I purchased my set from Bed Bath & Beyond, which has a slightly different version than other retailers offer. After signing up to receive their e-mails, I eventually received a 20% off coupon that I could use online (the pans aren’t carried in a store near me). The Bed Bath & Beyond set has glass lids (which I prefer) instead of the metal lids at other places. I also liked the selection of pieces, and have used every one of them fairly regularly. We even received a free crepe pan as a bonus gift. The French Classic collection is tri-ply stainless steel, with an aluminum core. Unlike cheaper cookware, the sides and bottoms of the pans contain the three layers of metal, with seamless construction. This ensures even heat distribution and durability.
We have found the pans easy to clean, and I’ve had great experiences cooking with them. The pans are dishwasher safe, which was a feature I wanted, but I’ve read that it’s best to hand wash them, so that’s what we’ve done so far. The pieces are fairly heavy, but not unwieldy. The metal handles on the pans keep cool, but you will need potholders to handle the pots or the lids.
If you’re in the market for new pots and pans, and your budget is tight (heck, even if you have a lot of money to spend), I would definitely recommend Cuisinart French Classic. You can also purchase pieces separately if you prefer not to buy a whole set.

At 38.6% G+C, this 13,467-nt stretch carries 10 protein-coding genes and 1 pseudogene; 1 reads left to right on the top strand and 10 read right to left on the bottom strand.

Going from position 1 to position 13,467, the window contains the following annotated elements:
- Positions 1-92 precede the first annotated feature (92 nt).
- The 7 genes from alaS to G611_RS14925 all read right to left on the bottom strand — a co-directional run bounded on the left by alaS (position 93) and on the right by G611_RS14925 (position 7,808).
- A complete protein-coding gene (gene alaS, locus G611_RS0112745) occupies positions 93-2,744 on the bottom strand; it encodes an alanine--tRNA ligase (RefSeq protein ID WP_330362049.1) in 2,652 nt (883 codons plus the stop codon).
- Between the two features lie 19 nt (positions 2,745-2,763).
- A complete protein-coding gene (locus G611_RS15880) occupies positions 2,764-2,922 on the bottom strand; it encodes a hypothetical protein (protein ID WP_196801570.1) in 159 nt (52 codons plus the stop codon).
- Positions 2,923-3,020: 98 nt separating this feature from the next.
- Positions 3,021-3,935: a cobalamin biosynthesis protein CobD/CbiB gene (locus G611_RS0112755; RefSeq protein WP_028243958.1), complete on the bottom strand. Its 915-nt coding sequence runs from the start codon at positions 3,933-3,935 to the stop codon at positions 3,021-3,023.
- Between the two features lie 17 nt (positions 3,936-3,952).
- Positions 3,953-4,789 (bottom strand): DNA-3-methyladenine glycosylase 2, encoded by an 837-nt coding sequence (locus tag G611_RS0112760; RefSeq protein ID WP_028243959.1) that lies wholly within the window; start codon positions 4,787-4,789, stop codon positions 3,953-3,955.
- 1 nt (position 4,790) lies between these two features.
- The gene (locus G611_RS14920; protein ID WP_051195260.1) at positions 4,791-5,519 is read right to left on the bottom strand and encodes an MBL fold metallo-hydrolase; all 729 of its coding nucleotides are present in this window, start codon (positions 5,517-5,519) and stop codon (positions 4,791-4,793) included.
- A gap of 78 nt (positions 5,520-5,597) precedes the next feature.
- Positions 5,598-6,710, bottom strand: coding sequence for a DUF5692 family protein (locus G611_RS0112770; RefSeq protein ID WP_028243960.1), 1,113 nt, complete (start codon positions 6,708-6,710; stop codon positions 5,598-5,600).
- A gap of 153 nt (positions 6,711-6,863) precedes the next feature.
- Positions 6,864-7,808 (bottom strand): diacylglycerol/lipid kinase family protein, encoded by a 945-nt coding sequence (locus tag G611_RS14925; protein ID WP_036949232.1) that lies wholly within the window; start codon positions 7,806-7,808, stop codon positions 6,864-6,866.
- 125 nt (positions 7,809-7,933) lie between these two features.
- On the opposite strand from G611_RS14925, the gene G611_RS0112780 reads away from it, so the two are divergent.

3. Kuhn Rikon Safety Can Opener
I try to avoid countertop clutter, so we don’t have an electric can opener. We had been making do for years with a really cheap hand operated can opener that came in one of those big sets of utensils that lots of people get when they’re first starting out. It was a chore to open cans, it was a pain to clean it, and one day a sharp can edge “bit” one of us, resulting in a trip to the emergency room. I subconsciously dreaded making recipes that used a canned ingredient because it was such a pain to fight with that can opener. You’d think one of us would have purchased a new one somewhere along the way, but we never seemed to remember.
Finally, a few months ago I had enough and decided to search Amazon for the best can opener money could by. I wanted a safety can opener to avoid any more injuries. The Kuhn Rikon Safety Opener was well-reviewed and looked pretty slick. The instructional video made me wonder if it would be a bit too fiddly for my taste, but I decided to give it a try anyway. I found it very intuitive, and easy to use. I wanted to open every can in the house! It’s nicely crafted, made in Switzerland, and easy to clean (dishwasher safe). The blade cuts through the edge of the can for a smooth, safe edge on the can lid. A little clamp tool on the side of the opener helps remove the lid.
4. Calphalon Pot Holders